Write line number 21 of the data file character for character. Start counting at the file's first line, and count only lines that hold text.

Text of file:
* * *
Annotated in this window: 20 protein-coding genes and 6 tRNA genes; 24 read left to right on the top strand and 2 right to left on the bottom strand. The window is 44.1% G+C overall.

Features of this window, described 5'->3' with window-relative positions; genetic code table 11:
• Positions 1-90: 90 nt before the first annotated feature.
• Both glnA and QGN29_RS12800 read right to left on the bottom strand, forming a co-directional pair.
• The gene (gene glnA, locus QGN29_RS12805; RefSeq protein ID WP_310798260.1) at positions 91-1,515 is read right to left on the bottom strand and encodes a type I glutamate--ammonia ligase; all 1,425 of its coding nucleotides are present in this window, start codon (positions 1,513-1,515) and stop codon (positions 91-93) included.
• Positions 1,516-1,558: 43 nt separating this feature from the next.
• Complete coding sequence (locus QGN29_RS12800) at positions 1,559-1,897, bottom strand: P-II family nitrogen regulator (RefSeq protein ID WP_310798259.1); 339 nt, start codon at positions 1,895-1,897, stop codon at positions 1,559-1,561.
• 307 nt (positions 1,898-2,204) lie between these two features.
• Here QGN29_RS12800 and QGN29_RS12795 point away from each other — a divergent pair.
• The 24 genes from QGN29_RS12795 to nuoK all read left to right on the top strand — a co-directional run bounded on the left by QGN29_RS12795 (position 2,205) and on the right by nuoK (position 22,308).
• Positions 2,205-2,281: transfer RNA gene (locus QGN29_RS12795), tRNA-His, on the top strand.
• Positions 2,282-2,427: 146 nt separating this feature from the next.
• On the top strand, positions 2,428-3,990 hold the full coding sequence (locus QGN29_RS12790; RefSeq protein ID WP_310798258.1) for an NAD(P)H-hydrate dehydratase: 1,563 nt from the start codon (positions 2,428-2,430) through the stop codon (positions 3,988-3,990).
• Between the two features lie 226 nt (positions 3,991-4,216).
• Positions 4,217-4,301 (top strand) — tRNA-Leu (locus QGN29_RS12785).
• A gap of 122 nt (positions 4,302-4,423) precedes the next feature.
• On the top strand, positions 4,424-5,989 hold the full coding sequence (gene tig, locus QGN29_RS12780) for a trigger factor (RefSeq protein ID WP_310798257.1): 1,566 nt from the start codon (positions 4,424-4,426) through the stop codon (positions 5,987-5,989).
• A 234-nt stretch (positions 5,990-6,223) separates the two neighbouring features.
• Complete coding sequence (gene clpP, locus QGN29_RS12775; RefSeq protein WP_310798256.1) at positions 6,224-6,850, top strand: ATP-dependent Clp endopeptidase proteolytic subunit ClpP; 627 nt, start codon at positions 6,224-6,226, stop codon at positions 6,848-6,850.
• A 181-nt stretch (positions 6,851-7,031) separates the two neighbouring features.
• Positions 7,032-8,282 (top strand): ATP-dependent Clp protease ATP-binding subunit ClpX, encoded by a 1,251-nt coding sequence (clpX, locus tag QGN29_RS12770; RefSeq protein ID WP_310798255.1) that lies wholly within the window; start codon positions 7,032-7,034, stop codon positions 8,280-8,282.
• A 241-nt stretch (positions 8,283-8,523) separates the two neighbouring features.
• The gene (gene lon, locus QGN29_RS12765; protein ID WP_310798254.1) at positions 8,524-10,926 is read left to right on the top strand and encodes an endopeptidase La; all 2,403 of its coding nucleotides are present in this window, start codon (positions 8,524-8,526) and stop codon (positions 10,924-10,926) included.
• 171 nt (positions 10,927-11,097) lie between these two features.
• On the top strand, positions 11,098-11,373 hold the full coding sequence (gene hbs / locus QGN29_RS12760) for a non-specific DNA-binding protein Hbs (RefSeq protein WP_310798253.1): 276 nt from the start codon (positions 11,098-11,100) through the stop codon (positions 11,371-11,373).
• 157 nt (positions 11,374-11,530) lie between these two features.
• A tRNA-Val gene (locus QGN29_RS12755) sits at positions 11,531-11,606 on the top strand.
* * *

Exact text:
• Positions 7,032-8,282 (top strand): ATP-dependent Clp protease ATP-binding subunit ClpX, encoded by a 1,251-nt coding sequence (clpX, locus tag QGN29_RS12770; RefSeq protein ID WP_310798255.1) that lies wholly within the window; start codon positions 7,032-7,034, stop codon positions 8,280-8,282.